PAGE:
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Musculoskeletal Care. 2014 Mar;12(1):56-61. doi: 10.1002/msc.1055. Epub 2013 Jul 1.

Adherence to home physiotherapy treatment in children and young people with joint hypermobility: a qualitative report of family perspectives on acceptability and efficacy.

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1
School of Allied Health Professions, Faculty of Medicine and Health Sciences, University of East Anglia, Norwich, UK.

Abstract

OBJECTIVE:

Joint hypermobility can lead to pain and motor developmental problems in children and young people (CYP). Exercise programmes may help CYP with joint hypermobility strengthen core muscle groups. Non- adherence to home physiotherapy is common. The present study aimed to understand how families experienced an intensive multidisciplinary intervention.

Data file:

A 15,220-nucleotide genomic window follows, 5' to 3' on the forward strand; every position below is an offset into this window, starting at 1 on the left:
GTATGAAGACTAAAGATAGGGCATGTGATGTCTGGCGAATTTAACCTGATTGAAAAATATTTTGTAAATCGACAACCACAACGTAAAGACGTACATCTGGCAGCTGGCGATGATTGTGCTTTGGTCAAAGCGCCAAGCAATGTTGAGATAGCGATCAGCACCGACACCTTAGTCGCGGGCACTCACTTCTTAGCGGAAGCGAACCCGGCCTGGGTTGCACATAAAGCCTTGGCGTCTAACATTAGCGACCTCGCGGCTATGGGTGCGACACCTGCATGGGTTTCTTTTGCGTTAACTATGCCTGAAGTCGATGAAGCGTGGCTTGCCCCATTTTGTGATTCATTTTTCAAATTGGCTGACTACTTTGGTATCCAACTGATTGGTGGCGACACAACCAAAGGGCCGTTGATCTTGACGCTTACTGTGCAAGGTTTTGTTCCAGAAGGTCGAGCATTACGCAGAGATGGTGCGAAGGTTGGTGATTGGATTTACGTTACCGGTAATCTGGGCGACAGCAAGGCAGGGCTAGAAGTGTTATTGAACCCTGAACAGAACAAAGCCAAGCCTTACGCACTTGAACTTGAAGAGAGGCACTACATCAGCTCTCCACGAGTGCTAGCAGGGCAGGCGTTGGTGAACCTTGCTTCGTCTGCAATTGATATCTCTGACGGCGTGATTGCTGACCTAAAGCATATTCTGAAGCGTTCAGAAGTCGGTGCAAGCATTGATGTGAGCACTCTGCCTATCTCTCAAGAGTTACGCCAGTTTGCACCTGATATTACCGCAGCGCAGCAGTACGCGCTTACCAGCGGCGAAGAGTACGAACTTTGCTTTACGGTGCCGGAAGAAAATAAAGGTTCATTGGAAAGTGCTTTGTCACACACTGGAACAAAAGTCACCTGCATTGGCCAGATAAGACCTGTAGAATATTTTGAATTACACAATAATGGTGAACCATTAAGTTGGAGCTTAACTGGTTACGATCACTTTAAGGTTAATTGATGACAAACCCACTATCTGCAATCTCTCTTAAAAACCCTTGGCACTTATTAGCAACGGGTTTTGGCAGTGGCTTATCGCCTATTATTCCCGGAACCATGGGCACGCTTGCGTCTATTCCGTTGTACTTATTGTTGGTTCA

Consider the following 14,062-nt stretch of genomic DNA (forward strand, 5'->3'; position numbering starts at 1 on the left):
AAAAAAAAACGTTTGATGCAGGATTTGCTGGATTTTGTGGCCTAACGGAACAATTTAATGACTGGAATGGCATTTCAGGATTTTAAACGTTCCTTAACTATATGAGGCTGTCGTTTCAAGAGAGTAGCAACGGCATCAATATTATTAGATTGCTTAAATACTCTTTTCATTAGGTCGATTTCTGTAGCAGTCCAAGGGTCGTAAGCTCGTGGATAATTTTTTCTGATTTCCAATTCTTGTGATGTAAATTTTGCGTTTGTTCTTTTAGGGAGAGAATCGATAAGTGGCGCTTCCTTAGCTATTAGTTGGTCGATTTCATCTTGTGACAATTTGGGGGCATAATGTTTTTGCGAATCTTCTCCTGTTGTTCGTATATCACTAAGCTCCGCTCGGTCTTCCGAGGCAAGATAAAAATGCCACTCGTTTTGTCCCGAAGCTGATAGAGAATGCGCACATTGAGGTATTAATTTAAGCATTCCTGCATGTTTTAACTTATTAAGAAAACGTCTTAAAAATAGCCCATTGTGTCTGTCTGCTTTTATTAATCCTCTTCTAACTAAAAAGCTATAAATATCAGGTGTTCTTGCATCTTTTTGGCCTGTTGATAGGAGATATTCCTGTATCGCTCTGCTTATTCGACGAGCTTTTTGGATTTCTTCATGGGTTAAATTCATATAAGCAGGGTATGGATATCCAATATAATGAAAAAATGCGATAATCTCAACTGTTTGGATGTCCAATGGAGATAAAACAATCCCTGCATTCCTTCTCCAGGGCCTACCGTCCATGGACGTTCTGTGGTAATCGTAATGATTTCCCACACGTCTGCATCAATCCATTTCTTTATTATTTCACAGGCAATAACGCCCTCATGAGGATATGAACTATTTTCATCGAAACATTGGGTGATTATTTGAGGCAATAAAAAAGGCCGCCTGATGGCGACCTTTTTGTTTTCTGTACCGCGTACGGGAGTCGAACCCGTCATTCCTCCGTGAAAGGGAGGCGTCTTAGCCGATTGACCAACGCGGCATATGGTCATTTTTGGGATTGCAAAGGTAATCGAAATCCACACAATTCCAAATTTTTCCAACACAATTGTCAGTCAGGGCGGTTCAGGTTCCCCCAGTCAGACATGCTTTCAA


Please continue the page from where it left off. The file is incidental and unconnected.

METHOD:

This was a qualitative study nested within a randomized controlled trial of a multidisciplinary treatment intervention, including physiotherapy, for children aged five to 17 years. Twenty-eight families were recruited following the intervention. Semi-structured interviews were used to examine the views and expectations of parents and CYP, and examine adherence to the exercise programme. Thematic analysis of data was used to develop findings.

RESULTS:

Parents and CYP reported that exercise reduced the symptoms of hypermobility. Parental motivation, adapting family routines, making exercise a family activity and seeing benefit increased adherence to exercise. Non-adherence to exercise was linked to lower levels of parental supervision, not understanding the treatment, not seeing benefit and not having specific time to dedicate to doing the exercises.

CONCLUSION:

Even when exercise is seen to benefit a child's well-being, families experience challenges in adhering to a physiotherapy programme for hypermobility. Therapists can utilize findings on what enhances adherence to help CYP effectively exercise in the home setting.

PMID:
23818237
DOI:
10.1002/msc.1055
[Indexed for MEDLINE]
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